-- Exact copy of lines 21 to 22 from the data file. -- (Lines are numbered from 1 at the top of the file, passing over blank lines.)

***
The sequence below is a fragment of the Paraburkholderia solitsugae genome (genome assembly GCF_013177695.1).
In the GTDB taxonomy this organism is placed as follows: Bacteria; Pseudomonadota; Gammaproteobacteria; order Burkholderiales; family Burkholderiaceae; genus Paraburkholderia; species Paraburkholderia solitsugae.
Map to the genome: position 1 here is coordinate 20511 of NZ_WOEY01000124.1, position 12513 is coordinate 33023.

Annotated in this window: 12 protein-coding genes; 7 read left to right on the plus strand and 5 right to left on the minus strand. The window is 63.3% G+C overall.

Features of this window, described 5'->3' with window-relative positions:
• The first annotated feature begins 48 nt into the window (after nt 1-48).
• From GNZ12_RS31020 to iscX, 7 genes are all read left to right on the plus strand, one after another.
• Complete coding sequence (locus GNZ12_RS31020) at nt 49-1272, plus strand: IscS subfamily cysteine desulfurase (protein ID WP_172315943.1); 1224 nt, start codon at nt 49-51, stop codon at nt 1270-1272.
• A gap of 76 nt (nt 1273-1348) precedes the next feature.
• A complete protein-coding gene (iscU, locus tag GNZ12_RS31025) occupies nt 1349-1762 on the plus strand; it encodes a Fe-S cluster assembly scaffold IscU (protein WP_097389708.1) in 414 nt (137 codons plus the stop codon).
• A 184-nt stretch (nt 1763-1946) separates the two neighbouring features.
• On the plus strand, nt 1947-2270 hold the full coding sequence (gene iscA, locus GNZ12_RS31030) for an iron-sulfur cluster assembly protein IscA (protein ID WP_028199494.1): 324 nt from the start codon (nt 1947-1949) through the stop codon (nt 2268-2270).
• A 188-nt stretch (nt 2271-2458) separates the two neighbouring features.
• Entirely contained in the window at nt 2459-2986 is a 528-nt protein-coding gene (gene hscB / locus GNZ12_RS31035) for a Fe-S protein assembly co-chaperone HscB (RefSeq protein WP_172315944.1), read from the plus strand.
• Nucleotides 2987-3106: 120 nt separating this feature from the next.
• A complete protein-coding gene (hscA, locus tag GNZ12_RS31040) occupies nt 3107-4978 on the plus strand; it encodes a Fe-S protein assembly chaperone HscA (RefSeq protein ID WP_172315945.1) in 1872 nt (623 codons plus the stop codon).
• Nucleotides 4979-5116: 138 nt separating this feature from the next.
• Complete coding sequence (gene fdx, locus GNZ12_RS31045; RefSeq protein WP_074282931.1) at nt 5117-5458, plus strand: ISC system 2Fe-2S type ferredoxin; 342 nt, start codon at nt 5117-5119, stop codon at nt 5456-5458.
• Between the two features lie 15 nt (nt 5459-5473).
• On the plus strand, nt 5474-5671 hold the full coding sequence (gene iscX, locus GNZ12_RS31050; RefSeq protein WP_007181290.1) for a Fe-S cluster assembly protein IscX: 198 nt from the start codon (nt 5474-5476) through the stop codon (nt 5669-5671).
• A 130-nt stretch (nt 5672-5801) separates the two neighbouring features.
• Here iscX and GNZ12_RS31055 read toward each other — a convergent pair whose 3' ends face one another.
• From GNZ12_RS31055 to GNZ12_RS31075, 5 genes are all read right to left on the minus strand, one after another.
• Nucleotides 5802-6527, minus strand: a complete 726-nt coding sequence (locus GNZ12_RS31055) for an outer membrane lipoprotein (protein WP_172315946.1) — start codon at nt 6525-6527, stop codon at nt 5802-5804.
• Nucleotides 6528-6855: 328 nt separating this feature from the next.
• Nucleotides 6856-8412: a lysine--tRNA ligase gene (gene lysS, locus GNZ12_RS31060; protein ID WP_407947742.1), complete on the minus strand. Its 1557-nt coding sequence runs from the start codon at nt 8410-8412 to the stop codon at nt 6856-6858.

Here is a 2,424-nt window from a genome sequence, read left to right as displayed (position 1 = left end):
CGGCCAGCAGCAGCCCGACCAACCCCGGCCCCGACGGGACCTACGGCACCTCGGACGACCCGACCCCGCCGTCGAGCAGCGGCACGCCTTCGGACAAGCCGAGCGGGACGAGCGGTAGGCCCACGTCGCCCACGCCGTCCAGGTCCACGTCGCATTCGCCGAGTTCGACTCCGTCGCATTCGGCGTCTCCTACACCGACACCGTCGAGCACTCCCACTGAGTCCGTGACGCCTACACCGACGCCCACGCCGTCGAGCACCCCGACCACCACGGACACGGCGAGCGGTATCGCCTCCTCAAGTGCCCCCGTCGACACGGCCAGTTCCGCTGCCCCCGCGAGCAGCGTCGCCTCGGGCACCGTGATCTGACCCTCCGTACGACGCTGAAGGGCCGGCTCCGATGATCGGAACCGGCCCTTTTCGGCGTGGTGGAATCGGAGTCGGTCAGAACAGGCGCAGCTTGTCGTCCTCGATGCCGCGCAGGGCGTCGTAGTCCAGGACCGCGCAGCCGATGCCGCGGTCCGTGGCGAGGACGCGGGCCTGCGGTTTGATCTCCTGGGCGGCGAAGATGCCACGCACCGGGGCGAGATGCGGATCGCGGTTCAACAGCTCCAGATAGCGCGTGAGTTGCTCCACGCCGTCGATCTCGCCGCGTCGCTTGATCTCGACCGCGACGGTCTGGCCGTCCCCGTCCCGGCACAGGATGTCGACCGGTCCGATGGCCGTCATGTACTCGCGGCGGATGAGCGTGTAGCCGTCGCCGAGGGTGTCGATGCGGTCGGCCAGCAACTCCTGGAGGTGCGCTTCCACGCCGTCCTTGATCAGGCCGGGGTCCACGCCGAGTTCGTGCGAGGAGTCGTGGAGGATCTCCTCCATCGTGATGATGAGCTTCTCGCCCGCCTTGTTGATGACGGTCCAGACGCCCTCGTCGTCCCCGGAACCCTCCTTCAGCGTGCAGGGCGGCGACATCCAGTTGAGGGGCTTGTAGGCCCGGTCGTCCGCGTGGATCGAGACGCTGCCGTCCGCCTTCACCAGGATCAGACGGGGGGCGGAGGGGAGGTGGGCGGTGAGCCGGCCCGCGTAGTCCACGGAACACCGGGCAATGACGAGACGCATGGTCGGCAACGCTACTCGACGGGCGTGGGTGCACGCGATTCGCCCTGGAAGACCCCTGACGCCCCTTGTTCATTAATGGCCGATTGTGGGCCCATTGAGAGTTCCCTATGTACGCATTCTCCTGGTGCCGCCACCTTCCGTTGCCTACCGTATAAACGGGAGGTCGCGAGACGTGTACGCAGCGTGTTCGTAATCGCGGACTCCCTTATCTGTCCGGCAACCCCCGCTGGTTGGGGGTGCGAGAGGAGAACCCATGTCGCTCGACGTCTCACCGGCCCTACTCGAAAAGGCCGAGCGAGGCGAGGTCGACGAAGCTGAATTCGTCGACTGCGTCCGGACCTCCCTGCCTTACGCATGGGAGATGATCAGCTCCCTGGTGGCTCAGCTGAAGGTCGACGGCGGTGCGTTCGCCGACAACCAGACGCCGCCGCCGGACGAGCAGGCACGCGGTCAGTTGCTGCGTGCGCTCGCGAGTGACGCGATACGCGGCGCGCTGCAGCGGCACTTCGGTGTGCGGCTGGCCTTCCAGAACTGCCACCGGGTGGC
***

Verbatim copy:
• A 130-nt stretch (nt 5672-5801) separates the two neighbouring features.
• Here iscX and GNZ12_RS31055 read toward each other — a convergent pair whose 3' ends face one another.